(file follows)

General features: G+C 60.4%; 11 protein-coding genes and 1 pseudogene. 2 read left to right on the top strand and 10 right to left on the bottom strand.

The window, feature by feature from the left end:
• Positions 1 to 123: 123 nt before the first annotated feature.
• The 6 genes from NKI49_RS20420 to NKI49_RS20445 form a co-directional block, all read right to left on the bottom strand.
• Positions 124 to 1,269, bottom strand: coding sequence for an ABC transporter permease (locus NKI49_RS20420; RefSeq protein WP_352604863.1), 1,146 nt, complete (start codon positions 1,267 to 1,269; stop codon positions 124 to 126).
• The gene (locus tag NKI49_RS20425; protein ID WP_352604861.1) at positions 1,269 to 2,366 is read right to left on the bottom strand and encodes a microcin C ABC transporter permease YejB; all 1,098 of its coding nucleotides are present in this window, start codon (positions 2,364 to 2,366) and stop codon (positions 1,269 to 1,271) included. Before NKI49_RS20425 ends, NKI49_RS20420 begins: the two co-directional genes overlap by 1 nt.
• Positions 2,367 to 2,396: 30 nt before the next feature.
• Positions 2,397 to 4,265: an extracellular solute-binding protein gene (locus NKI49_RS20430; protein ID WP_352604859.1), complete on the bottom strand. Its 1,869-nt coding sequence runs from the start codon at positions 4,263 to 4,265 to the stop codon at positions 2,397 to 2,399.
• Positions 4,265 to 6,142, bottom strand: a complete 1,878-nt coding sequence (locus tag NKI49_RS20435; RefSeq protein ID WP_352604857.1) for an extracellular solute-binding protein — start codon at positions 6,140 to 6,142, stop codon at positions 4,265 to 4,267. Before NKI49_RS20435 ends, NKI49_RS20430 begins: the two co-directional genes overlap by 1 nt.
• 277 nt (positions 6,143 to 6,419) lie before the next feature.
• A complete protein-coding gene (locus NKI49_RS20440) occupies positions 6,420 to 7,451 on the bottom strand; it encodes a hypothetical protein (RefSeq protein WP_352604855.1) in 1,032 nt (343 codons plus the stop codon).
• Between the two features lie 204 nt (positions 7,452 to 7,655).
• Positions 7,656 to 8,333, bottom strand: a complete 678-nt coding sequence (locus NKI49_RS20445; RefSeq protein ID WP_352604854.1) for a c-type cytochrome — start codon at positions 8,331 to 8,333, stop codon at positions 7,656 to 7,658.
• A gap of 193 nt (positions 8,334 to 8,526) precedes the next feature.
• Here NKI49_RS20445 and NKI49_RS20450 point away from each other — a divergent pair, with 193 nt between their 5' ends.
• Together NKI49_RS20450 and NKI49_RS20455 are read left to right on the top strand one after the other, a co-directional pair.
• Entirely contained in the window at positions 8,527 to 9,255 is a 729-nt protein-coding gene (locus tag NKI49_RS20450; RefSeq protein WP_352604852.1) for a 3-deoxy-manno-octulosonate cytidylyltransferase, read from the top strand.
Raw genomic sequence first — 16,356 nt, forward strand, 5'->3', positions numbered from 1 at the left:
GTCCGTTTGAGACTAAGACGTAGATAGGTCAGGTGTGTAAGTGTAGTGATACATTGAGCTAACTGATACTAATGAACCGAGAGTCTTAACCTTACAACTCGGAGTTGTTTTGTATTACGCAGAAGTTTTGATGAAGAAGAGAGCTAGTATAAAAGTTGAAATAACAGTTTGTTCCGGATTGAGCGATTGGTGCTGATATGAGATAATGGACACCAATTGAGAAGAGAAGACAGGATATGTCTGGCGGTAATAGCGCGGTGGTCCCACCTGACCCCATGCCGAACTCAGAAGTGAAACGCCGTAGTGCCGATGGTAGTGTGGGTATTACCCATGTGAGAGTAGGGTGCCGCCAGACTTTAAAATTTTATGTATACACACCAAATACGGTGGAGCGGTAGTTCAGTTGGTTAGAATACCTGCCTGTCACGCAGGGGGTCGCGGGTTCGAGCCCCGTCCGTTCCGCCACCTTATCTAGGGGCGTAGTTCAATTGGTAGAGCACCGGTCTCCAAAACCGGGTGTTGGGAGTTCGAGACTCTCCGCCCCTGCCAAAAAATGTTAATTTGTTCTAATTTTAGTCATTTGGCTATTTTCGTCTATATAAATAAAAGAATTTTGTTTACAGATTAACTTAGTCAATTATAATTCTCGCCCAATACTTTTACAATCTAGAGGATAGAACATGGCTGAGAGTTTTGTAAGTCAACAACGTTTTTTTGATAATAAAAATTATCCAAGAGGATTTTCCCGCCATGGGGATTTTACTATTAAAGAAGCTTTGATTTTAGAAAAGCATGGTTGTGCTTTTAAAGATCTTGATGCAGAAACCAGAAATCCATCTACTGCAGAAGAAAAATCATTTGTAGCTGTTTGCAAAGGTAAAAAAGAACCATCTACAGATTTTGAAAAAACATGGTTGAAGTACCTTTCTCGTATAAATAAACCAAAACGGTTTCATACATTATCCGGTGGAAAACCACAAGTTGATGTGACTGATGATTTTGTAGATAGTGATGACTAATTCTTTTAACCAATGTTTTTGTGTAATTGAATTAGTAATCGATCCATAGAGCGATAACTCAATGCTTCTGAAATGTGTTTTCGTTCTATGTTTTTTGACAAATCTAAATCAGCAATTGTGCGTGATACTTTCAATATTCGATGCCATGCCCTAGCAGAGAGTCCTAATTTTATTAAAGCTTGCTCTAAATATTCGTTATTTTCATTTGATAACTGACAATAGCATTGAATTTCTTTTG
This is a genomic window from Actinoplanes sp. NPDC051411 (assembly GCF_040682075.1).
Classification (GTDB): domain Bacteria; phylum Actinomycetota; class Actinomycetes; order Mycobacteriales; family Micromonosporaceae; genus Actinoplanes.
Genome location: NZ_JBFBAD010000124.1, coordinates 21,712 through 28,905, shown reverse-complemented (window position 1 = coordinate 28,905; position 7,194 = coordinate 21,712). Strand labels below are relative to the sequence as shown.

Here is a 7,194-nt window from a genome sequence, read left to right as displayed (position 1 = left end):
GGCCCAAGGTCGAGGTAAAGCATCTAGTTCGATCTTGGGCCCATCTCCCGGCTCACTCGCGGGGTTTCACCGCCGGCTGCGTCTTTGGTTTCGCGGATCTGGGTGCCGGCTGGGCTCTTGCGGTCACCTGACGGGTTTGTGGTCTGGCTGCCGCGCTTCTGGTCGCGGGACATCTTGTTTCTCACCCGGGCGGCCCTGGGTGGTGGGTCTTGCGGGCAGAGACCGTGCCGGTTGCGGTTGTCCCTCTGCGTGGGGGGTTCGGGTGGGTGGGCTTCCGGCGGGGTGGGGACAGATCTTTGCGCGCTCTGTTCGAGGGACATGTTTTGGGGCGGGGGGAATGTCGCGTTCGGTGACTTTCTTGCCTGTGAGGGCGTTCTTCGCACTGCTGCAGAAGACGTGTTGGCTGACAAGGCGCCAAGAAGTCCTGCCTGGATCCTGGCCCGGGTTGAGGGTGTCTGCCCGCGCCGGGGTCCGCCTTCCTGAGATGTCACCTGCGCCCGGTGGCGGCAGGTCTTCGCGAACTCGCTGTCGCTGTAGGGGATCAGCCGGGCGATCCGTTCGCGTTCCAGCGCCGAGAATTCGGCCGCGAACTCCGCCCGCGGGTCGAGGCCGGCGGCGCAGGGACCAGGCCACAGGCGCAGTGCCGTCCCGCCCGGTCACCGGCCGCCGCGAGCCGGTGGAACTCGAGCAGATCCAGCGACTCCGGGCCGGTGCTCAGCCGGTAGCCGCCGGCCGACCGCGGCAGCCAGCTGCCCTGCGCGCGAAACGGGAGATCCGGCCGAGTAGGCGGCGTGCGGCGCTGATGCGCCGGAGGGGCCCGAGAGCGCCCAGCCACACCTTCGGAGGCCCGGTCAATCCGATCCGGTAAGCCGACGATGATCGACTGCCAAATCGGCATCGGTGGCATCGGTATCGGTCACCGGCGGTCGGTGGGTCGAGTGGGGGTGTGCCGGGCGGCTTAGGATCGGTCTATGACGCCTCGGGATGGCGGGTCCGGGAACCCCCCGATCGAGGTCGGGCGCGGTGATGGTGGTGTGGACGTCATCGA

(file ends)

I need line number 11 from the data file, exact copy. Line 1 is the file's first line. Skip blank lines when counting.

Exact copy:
• A complete protein-coding gene (locus NKI49_RS20440) occupies positions 6,420 to 7,451 on the bottom strand; it encodes a hypothetical protein (RefSeq protein WP_352604855.1) in 1,032 nt (343 codons plus the stop codon).